Our industry is in crisis – again – the government must act now to save it
A Covid tidal wave is crashing into us. Theatres are faced once again with critical and tough restrictions despite robust measures in place to keep their staff and audiences safe. The situation is dire and deteriorating.
The number of Covid cases reported on Wednesday was the highest yet during the pandemic. You read that right: the highest ever during these long two years.
In the meantime, Twitter is just a series of cancellations scrolling across the screen while a voiceover recites the words “brink … precipice … abyss … void …” repeatedly.
Speaking of voids, Nadine Dorries has been charged with safeguarding the nation’s cultural heart at the Department for Digital, Culture, Media and Sport. The Culture Wars Minister who once said lefties are “dumbing down panto”. Nadine, despite several days of training on I’m A Celebrity for her new role, gives an immediate impression of total skulduggery. Where is she?
Like a section of cliff face crumbling into the sea, West End shows including Hamilton, The Lion King, Cabaret, Six and many more across the UK have had to cancel performances owing to variant Omicron outbreaks among cast and crew. This week the National Theatre cancelled a preview of its Christmas show Hex, which is based on Sleeping Beauty, after one of its lead actors caught Covid.
In a statement, the National’s artistic director, Rufus Norris, wrote: “You will no doubt be aware of the impact that Covid has been having on productions across the industry (none of ours over the last year have escaped entirely) but the impact on Hex has been considerable, with several members of the company including one of our leads being taken ill during the technical and preview period, and fresh bad news on that front again today.”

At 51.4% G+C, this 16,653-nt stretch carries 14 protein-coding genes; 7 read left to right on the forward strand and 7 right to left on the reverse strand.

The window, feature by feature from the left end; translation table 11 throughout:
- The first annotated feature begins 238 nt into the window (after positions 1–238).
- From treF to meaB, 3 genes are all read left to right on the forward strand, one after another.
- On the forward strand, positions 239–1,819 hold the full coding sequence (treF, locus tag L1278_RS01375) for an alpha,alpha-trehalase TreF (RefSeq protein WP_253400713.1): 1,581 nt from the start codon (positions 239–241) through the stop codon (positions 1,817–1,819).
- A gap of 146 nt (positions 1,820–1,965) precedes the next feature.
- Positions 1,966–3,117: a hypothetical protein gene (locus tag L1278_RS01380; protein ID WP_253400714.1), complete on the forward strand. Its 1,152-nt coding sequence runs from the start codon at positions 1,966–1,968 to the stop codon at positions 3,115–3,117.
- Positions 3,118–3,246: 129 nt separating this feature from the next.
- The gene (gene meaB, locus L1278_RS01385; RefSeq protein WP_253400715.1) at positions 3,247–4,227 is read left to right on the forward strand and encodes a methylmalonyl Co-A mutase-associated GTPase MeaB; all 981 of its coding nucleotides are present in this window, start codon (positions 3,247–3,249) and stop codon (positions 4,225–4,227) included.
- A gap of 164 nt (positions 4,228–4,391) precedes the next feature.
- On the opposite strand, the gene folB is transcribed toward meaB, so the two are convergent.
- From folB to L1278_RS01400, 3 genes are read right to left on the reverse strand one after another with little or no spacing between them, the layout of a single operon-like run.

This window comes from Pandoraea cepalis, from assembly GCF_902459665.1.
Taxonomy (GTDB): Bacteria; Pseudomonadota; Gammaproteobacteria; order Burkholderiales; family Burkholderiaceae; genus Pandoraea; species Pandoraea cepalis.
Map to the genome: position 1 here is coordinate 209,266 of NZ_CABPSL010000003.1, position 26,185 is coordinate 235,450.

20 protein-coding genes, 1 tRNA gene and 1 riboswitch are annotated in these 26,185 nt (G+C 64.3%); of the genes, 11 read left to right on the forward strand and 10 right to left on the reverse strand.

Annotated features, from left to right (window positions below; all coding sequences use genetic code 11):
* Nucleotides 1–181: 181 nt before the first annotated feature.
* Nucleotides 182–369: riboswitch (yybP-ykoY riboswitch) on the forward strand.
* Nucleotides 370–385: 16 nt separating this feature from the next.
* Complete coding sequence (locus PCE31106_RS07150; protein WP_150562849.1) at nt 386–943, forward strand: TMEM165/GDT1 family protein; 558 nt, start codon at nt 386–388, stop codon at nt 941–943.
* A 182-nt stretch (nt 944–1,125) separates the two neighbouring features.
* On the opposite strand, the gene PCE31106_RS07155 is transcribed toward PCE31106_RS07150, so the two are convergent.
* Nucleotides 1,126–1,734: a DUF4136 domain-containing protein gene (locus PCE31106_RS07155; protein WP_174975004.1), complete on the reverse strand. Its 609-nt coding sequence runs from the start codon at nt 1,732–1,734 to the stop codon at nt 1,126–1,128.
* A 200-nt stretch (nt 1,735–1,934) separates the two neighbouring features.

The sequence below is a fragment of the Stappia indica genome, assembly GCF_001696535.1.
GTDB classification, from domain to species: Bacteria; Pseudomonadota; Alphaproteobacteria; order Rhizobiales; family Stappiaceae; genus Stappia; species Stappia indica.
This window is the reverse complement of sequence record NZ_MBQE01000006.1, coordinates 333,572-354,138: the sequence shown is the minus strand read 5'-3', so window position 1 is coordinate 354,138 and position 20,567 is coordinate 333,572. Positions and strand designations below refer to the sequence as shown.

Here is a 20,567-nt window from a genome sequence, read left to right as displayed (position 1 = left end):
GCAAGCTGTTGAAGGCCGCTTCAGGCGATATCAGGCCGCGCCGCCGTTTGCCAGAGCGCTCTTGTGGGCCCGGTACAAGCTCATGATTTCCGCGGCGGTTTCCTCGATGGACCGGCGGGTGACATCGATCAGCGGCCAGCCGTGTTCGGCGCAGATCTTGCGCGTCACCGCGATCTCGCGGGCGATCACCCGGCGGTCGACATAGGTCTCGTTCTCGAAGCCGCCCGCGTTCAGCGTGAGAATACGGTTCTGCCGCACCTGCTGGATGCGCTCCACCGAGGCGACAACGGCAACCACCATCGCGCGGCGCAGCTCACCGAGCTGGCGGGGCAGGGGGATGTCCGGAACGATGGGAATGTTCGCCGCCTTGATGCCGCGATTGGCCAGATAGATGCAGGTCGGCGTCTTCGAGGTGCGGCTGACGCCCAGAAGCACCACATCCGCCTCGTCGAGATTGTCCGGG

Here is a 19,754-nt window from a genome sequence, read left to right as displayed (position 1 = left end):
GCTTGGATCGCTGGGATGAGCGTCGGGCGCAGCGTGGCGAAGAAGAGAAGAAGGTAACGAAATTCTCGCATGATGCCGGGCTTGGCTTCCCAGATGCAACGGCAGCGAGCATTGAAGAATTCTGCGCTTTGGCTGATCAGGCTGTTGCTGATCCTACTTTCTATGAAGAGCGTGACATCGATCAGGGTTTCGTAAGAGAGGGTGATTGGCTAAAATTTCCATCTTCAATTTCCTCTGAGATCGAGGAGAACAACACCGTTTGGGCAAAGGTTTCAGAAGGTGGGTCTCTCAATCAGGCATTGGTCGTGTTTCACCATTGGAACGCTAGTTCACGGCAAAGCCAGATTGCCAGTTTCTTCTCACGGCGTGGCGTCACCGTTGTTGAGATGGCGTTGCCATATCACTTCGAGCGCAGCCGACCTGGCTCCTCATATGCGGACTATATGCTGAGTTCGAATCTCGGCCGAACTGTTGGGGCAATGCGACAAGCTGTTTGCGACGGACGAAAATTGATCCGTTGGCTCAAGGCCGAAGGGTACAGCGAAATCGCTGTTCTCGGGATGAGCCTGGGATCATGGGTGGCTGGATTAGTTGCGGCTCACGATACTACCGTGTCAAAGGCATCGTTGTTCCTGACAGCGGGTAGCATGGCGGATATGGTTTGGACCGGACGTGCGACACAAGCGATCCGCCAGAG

The government is frightening everyone into staying home but not providing support for affected businesses.
Our post-apocalyptic Prime Minister’s shambolic messaging (“Think carefully before you go…”) is costing the entertainment and hospitality industry billions of pounds during a period that should nurture audiences, provides work for freelancers and enable venues’ other activities.
Even so, no additional support has yet been offered to the sector. Without intervention, we’ll lose more talent as well as theatres. And everyone seems angry, all the time. Hell, one audience member was handcuffed and arrested during an Adam Kay show at Rose Theatre on Tuesday night after he refused to wear a mask properly.
Vital industries continue to be let down. Again. When grilled on the ongoing ineptitude the government point to their ‘unprecedented support’ for the culture sector through the £2bn culture recovery fund. That money has long been and continues to be burnt through.
The crisis is far from over; it seems unfathomable that the abandoning of restrictions on so-called Freedom Day and 20 months of Covid chaos has left us at five minutes to midnight. But here we are.